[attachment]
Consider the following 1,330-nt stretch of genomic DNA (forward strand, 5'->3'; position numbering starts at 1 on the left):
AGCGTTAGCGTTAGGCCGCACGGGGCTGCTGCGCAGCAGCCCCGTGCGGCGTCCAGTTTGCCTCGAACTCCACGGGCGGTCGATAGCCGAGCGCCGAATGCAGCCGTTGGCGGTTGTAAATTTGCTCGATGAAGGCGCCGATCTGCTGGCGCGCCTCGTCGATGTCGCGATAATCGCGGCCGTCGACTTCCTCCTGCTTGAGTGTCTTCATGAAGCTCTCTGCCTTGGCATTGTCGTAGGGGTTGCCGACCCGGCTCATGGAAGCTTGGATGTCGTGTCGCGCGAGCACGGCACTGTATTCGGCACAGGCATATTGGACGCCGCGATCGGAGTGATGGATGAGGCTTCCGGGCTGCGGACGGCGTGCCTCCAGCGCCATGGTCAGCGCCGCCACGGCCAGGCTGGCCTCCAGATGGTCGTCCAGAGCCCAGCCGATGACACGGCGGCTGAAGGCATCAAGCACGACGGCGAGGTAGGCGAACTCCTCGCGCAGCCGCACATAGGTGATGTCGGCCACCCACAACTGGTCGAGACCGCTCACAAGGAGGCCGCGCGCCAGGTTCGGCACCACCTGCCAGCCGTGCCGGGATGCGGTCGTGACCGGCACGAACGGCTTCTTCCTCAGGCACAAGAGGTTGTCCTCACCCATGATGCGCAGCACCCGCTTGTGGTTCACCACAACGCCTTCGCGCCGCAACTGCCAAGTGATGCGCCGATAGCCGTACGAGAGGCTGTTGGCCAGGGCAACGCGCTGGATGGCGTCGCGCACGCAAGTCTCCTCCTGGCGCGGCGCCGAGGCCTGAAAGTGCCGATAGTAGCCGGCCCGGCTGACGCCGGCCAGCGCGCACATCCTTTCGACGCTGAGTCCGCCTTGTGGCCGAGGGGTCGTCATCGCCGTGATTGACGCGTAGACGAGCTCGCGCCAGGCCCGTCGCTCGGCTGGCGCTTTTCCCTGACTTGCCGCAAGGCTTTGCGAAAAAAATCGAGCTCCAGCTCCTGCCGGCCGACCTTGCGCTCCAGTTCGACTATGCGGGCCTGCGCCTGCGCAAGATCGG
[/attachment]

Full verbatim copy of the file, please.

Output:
Consider the following 1,330-nt stretch of genomic DNA (forward strand, 5'->3'; position numbering starts at 1 on the left):
AGCGTTAGCGTTAGGCCGCACGGGGCTGCTGCGCAGCAGCCCCGTGCGGCGTCCAGTTTGCCTCGAACTCCACGGGCGGTCGATAGCCGAGCGCCGAATGCAGCCGTTGGCGGTTGTAAATTTGCTCGATGAAGGCGCCGATCTGCTGGCGCGCCTCGTCGATGTCGCGATAATCGCGGCCGTCGACTTCCTCCTGCTTGAGTGTCTTCATGAAGCTCTCTGCCTTGGCATTGTCGTAGGGGTTGCCGACCCGGCTCATGGAAGCTTGGATGTCGTGTCGCGCGAGCACGGCACTGTATTCGGCACAGGCATATTGGACGCCGCGATCGGAGTGATGGATGAGGCTTCCGGGCTGCGGACGGCGTGCCTCCAGCGCCATGGTCAGCGCCGCCACGGCCAGGCTGGCCTCCAGATGGTCGTCCAGAGCCCAGCCGATGACACGGCGGCTGAAGGCATCAAGCACGACGGCGAGGTAGGCGAACTCCTCGCGCAGCCGCACATAGGTGATGTCGGCCACCCACAACTGGTCGAGACCGCTCACAAGGAGGCCGCGCGCCAGGTTCGGCACCACCTGCCAGCCGTGCCGGGATGCGGTCGTGACCGGCACGAACGGCTTCTTCCTCAGGCACAAGAGGTTGTCCTCACCCATGATGCGCAGCACCCGCTTGTGGTTCACCACAACGCCTTCGCGCCGCAACTGCCAAGTGATGCGCCGATAGCCGTACGAGAGGCTGTTGGCCAGGGCAACGCGCTGGATGGCGTCGCGCACGCAAGTCTCCTCCTGGCGCGGCGCCGAGGCCTGAAAGTGCCGATAGTAGCCGGCCCGGCTGACGCCGGCCAGCGCGCACATCCTTTCGACGCTGAGTCCGCCTTGTGGCCGAGGGGTCGTCATCGCCGTGATTGACGCGTAGACGAGCTCGCGCCAGGCCCGTCGCTCGGCTGGCGCTTTTCCCTGACTTGCCGCAAGGCTTTGCGAAAAAAATCGAGCTCCAGCTCCTGCCGGCCGACCTTGCGCTCCAGTTCGACTATGCGGGCCTGCGCCTGCGCAAGATCGG